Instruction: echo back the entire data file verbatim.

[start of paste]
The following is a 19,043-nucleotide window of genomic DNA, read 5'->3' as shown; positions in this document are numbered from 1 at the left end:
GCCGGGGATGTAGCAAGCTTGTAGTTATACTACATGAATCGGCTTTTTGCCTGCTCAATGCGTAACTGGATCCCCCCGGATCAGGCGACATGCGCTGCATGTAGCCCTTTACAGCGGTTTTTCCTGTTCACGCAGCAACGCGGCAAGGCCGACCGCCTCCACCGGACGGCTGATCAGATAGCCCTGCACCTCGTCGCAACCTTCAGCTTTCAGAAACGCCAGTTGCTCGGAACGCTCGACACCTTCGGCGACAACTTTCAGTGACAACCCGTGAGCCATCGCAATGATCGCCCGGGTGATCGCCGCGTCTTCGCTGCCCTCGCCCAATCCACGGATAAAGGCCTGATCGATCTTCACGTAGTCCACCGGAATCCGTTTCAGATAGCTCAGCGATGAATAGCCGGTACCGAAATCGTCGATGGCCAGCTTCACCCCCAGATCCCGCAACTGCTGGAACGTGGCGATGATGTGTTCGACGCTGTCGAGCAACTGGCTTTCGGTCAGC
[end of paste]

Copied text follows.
The following is a 19,043-nucleotide window of genomic DNA, read 5'->3' as shown; positions in this document are numbered from 1 at the left end:
GCCGGGGATGTAGCAAGCTTGTAGTTATACTACATGAATCGGCTTTTTGCCTGCTCAATGCGTAACTGGATCCCCCCGGATCAGGCGACATGCGCTGCATGTAGCCCTTTACAGCGGTTTTTCCTGTTCACGCAGCAACGCGGCAAGGCCGACCGCCTCCACCGGACGGCTGATCAGATAGCCCTGCACCTCGTCGCAACCTTCAGCTTTCAGAAACGCCAGTTGCTCGGAACGCTCGACACCTTCGGCGACAACTTTCAGTGACAACCCGTGAGCCATCGCAATGATCGCCCGGGTGATCGCCGCGTCTTCGCTGCCCTCGCCCAATCCACGGATAAAGGCCTGATCGATCTTCACGTAGTCCACCGGAATCCGTTTCAGATAGCTCAGCGATGAATAGCCGGTACCGAAATCGTCGATGGCCAGCTTCACCCCCAGATCCCGCAACTGCTGGAACGTGGCGATGATGTGTTCGACGCTGTCGAGCAACTGGCTTTCGGTCAGC